In case you've fallen behind in your farm machinery reading, a recent video from Farm Equipment Magazine is worth giving some special attention. The video below gives a preview of a new product called the Kinze Autonomy Project, a new set of tractor and grain cart unveiled this Summer that drive themselves to harvest crops and that can make "intelligent operational decisions in real time based on field conditions."

Designed to reduce the need for skilled labor operating the machinery, the system would mean that farmers could do other higher-level planning work and operate the tractor all night long by itself. Presumably the whole thing is networked, collects data and will make some analytics available. Hello, Internet of Things, goodbye Old MacDonald? I'm not sure what to think of this - but large scale agriculture has probably been far enough from a city dweller's idyllic vision of farming to be creepy for a long time anyway. There's something about this video that feels especially creepy to me though.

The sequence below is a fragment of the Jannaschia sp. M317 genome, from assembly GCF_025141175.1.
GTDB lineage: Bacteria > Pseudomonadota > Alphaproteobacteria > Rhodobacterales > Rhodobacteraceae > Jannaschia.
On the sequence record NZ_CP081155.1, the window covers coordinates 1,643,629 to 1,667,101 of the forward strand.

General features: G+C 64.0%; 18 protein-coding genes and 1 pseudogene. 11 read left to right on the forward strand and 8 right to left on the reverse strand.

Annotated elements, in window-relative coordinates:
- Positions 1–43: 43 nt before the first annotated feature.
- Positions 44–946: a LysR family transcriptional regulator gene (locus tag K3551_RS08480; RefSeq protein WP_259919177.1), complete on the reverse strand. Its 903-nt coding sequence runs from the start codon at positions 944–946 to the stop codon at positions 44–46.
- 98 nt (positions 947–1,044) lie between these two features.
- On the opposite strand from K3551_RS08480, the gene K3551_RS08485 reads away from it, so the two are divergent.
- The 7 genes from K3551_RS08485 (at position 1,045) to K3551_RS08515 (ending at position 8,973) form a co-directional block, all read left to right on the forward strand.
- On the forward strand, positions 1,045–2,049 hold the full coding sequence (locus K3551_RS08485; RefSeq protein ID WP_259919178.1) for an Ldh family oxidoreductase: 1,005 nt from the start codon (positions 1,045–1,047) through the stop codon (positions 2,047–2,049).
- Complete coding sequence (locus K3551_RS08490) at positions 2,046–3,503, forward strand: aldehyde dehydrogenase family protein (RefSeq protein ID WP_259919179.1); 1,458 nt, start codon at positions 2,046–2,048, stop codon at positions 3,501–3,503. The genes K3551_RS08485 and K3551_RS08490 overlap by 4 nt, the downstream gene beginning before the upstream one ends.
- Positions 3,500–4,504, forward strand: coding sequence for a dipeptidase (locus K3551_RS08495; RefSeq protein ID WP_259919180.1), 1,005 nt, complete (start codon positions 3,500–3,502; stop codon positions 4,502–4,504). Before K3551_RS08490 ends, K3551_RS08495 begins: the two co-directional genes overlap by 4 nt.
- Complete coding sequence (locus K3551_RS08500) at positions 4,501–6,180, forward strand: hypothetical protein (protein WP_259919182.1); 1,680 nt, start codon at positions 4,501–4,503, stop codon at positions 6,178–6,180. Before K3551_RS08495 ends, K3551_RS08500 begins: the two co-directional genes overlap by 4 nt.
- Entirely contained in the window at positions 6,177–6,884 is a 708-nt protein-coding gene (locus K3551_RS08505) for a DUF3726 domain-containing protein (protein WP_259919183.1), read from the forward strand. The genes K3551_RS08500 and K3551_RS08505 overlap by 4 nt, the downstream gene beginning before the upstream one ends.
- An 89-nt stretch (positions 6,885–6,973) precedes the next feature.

In case you can't see it at this size, that is a John Deere in the video.

Of course all technology is about saving time and work so that greater, higher forms of work can be done. It's a beautiful thing, in many contexts. That which can be automated, networked and measured at scale can be performed more rationally, more efficiently and in standardized ways that offer a foundation for further inovations.

It's not as if farm labor done by underpaid seasonal migrants living in cramped conditions after fleeing Latin American economies crushed by CIA installed military dictators and death squads from the 50's through the 80's is necessarily anything to romanticize either.

Perhaps we should welcome our new, fully autonomous food production overlords.